At different times in our Scouting careers, we all set out to seek advice from others. The receipt of guidance has been described as the passive consumption of wisdom – a great way to tap into the experiences and learning’s of others.
To that end, the advisor will be drawing on experiences that you may not yet have had, but will also be delivering the advice in a way that enables you to digest it and potentially act upon it. That’s perhaps less of a learnt behavior and more a question of intuitive skill.
In the same manner that we as scouters seek to provide an age appropriate ‘safety net’ around our young charges, one of the pleasures of being involved in Scouting is that there is a vast bank of expertise and support available.
At a formal level, a programme scouter usually has a team leader to look to (in theirishscouters group we still call these people ‘section leaders’ – very retro). Programme scouters can also look to the Group Leader who in turn can often get solid advice from the Group Council and indeed the County Commissioner.
County personnel have each other and a Provincial support team and so the chain of support goes on, right the way through the organizational chart.
Informally, a former leader, a friend in another group, a mentor from a training course can all become rich sources of advice and support, helping you to navigate through the many complex issues and relationships that present themselves in a scouting setting over time.
But what sort of advice?
At one end of the scale, you may be interested in some thoughts on how to improve your ability to run great games in the scout meeting. At the other, a difficult and fraught relationship with another scouter may be destabilizing the group and you are in need of some discreet support to manage the situation in an equitable and sensitive manner.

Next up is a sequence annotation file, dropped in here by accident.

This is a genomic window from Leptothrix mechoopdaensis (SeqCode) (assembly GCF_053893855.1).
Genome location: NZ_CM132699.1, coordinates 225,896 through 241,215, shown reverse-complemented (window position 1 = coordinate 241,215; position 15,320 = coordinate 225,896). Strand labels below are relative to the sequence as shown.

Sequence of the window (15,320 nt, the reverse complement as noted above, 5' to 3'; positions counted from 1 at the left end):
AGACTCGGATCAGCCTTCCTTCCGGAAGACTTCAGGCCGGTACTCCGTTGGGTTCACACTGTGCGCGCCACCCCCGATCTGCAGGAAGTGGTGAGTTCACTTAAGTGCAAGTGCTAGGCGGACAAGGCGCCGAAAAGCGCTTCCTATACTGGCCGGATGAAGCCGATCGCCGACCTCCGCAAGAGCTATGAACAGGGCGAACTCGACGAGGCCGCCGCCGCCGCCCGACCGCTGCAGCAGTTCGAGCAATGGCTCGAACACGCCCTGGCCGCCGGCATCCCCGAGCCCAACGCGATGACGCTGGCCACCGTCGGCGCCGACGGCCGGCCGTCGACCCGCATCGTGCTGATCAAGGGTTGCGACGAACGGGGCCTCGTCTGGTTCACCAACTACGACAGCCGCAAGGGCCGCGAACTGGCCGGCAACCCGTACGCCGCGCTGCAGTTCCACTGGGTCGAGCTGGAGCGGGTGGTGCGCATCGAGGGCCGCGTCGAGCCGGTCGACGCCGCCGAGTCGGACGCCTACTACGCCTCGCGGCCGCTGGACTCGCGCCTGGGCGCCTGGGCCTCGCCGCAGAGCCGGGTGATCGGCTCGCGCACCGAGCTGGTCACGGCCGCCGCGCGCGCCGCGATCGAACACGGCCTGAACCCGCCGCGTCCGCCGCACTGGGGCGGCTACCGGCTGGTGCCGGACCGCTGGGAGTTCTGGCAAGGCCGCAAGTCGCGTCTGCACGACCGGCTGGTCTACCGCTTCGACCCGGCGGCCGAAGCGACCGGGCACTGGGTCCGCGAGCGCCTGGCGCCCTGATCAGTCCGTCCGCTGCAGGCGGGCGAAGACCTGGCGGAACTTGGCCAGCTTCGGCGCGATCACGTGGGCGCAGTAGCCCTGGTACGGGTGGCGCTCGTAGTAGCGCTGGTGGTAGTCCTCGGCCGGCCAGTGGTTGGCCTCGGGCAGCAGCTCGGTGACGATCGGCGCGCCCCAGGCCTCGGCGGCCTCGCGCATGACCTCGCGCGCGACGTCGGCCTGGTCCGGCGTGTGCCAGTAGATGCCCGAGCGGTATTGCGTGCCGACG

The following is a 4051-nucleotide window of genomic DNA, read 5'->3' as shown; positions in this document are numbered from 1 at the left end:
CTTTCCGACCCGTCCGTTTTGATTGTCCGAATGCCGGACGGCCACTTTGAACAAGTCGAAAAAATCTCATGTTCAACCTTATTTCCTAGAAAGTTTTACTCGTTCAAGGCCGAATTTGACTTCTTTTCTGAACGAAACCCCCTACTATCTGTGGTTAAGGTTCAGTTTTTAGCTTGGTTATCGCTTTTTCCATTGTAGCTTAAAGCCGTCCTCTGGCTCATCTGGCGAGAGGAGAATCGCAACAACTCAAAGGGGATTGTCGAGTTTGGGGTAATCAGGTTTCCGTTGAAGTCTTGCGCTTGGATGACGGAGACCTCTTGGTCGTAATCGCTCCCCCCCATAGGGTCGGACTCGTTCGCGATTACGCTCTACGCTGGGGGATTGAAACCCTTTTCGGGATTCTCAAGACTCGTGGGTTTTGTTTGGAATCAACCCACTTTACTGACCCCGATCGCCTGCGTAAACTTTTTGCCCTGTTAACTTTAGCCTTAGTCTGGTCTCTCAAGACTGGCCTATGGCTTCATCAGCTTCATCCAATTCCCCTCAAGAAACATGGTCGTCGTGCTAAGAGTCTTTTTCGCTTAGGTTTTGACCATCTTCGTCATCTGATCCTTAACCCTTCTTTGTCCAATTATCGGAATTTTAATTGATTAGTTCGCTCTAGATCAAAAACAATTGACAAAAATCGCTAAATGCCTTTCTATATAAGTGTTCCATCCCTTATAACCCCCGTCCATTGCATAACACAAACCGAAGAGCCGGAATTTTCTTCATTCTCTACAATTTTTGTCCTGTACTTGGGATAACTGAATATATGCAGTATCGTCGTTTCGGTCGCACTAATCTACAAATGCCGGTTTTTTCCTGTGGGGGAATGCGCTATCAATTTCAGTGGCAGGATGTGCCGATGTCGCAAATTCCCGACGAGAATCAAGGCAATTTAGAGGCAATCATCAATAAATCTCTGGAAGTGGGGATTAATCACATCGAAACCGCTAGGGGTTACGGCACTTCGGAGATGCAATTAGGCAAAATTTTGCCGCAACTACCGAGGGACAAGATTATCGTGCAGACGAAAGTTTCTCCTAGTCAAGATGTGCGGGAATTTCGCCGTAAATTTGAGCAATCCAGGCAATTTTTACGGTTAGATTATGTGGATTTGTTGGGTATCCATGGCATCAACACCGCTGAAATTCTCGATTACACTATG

Different situations will require a different sort of advisor. The person who can help you put together a winning fundraising campaign for a den renovation may not be the same person you need to advise on how to frame a difficult conversation with a scouter colleague.
Think about this
Bear in mind that no matter what the topic, it’s worth being honest with yourself. Do you want someone to merely agree with your pre-formed viewpoint? Alternatively are you genuinely open to receiving whatever advice is going to be on offer? Do you have an open mind around acting on this advice?
If you think you already have the answer to your problem and are merely looking for confirmation, consider not asking for advice in the first instance. To do so may create tension with the intended advisor who may see themselves being treated merely as a box-ticking exercise. If you plan to seek advice, be open to it in whatever form it might take.
The wrong advisor
A like-minded person is often the less suitable option when it comes to seeking advice, particularly on a potentially contentious issue. What you will receive will be advice from someone who thinks like you – is that really what you need?
Give consideration to seeking advice from someone whom you know has a skillset relevant to the problem you are facing and who is likely to offer you a different perspective.
Acting on good advice
A common error we all make is to undervalue or even dismiss advice that we receive. This is a widely observed problem in business, so it’s likely that Scouting is also not immune. We all have a tendency to value our own views more highly than the views of others, even when we lack the expertise that an advisor clearly does not.
This in part is because we understand our own logic, but may not have fully understood the rational behind the advice we have been offered.
Bringing it to life
In the final analysis of any situation, we as leaders need to make a decision. Advice is valuable and sometimes seeking it from a few sources provides the nuanced conclusion we need to take the correct course of action.
A good advisor is someone we can turn to again and again. Over time, a bank of advisors can be built up to offer support in different situations and tackling different challenges. The end result is usually a better, more rounded style of leadership for the recipient and better thought out decisions for more positive outcomes.